“Vindication, not just for me but for my family and our ancestors”
Carolyn Bennett, the minister of Crown-Indigenous relations, will travel to Arviat this Jan. 22 to apologize for the federal government’s forced relocations of the Ahiarmiut between 1949 and 1959, the group’s law firm, Cooper Regel, said yesterday in a news release.
“Some days I wanted to give up, but then the images of our elders and their struggles to keep themselves and us alive spurred me on,” David Serkoak, an Ahiarmiut spokesperson whose fight for recognition of the relocations began in 1992, said in words quoted in the release.
“I never really doubted that this day would come, but knowing that it is a date certain and that a senior minister of the Crown will be offering its apology in our territory is vindication, not just for me but for my family and our ancestors,” Serkoak said.
Serkoak, with researchers Frédéric Laugrand and Jarich Oosten, published a long article on the relocations in 2006, based on multiple elders’ recollections and other sources. (See document embedded below.)
Last summer the Ahiarmiut won a settlement from the federal government worth about $5 million, as a result of protracted negotiations that followed a lawsuit they had filed in 2008.
The upcoming apology is part of that settlement.
In their lawsuit, the Ahiarmiut said the Canadian government, with the RCMP and “various commercial operations,” forcibly relocated the Ahiarmiut multiple times among various places in the southern Kivalliq region.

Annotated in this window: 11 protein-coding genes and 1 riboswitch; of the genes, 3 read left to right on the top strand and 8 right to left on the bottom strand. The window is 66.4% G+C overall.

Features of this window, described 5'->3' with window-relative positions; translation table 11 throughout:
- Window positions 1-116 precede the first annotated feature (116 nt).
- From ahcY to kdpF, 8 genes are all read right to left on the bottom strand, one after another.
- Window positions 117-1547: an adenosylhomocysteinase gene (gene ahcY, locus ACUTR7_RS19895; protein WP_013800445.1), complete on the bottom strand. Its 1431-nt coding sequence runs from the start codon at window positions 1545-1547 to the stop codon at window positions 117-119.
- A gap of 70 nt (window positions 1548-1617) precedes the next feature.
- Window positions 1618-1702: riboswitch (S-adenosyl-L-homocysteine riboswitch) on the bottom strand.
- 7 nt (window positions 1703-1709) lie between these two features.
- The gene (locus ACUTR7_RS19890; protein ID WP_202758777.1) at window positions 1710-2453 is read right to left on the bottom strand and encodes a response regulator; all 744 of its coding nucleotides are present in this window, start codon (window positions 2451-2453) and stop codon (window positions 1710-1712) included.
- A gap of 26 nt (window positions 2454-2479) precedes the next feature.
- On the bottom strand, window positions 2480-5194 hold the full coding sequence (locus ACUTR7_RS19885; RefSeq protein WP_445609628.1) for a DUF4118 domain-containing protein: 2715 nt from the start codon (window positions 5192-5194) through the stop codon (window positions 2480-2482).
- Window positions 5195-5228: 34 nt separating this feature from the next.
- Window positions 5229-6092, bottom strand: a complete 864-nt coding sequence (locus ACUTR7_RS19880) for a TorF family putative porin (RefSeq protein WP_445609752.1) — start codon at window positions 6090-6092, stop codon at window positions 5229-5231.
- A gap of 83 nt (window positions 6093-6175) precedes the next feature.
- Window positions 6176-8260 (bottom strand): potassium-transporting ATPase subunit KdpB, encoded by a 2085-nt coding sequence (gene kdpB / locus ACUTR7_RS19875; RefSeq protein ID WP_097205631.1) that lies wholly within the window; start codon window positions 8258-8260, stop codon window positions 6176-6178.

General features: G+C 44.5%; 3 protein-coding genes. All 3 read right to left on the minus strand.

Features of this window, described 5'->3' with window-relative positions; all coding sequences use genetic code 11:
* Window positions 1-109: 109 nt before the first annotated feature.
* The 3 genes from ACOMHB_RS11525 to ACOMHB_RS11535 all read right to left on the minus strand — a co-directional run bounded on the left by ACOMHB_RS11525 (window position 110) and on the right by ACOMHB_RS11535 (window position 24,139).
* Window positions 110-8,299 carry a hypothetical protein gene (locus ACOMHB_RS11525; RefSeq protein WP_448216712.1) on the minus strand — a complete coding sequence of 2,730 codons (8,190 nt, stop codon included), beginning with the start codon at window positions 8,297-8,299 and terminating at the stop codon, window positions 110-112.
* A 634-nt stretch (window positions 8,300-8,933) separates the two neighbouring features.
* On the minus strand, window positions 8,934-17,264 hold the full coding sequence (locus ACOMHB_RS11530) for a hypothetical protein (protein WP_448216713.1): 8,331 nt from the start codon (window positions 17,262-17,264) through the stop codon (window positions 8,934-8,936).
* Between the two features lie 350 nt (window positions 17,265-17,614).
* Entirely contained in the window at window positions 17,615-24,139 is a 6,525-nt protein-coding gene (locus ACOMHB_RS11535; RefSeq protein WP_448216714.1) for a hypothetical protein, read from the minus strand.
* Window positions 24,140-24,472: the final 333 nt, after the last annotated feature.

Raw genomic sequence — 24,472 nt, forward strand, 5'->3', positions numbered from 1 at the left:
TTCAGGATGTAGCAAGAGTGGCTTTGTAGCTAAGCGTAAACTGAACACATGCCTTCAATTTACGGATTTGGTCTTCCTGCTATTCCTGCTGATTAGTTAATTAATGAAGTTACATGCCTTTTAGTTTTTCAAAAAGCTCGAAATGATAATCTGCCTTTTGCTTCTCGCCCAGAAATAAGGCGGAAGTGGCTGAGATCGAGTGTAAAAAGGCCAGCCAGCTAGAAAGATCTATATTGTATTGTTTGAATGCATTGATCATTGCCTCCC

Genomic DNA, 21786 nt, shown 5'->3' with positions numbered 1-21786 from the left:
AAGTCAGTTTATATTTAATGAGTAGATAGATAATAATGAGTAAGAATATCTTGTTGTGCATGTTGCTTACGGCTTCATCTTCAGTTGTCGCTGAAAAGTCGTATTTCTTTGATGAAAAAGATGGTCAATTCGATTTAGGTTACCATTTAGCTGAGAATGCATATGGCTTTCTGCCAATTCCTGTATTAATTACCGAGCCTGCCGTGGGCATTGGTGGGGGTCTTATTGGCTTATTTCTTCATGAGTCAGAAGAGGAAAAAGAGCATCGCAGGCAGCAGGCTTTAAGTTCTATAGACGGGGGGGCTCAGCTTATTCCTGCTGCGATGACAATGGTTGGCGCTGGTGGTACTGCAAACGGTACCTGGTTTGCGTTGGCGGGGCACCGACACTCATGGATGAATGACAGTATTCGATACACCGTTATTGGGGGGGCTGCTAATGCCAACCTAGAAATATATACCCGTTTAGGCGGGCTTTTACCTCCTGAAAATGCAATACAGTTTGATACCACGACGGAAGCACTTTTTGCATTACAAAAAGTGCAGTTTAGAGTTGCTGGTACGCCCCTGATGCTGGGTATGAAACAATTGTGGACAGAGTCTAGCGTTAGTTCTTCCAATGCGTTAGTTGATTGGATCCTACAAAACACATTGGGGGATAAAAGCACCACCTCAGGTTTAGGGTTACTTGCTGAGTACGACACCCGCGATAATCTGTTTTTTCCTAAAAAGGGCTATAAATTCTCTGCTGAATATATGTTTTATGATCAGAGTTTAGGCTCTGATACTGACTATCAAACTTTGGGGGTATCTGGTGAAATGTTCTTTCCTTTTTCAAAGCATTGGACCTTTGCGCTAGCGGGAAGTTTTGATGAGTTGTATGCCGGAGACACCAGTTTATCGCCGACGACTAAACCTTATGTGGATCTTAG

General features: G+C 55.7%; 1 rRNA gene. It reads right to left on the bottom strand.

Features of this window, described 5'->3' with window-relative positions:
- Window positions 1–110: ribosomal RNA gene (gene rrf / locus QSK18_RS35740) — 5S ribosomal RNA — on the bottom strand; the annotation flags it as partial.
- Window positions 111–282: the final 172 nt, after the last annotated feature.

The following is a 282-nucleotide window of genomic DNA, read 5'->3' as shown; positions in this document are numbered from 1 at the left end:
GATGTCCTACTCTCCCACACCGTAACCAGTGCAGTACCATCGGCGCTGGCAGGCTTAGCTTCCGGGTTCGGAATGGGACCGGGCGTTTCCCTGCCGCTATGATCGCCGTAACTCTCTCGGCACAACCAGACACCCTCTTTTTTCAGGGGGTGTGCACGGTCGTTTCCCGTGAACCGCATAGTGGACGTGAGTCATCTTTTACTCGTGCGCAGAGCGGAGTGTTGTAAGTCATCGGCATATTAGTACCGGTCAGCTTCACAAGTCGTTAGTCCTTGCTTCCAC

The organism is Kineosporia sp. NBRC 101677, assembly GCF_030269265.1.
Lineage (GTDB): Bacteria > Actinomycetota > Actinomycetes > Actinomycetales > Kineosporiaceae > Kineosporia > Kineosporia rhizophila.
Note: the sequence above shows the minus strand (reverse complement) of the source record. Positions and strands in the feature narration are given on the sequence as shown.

“The relocations resulted in malnutrition, starvation and many deaths,” the release said.
Those relocations took them from Ennadai Lake to Nueltin Lake, from Ennadai Lake to Henik Lake, and from Henik Lake to Arviat, about 400 kilometres east of Ennadai Lake.
The Ahiarmiut continued to be bumped around: from Arviat, then known as Eskimo Point, they were moved by ship first to Whale Cove and a few months later to Rankin Inlet, with many settling finally in Arviat.
“The Europeans came to our traditional land with little or no respect for the people who already lived here,” Serkoak said.
“I see a better attitude in the Canadian government these days and the fact the minister is willing to travel to us to offer her apology on behalf of the government is evidence of that fact,” he said.
In an article published last December, political science professor Rhoda E. Howard-Hassmann argued that Canada’s treatment of the Ahiarmiut fits the definition of genocide contained in the 1948 United Nations genocide convention.
Yesterday’s Ahiarmiut statement does not take a position on that particular issue, but said the federal government and others showed little or no concern for their well-being.
“The Ahiarmiut were moved for commercial purposes, administrative purposes and for other reasons never actually connected to the needs and aspirations of the group,” their release said.
However, Serkoak said he will welcome Bennett’s apology.
“Canada has a long way to go before reconciliation can be said to have happened but at least for our little group, reconciliation is happening. It will be my pleasure to hear the apology and to respond,” Serkoak said.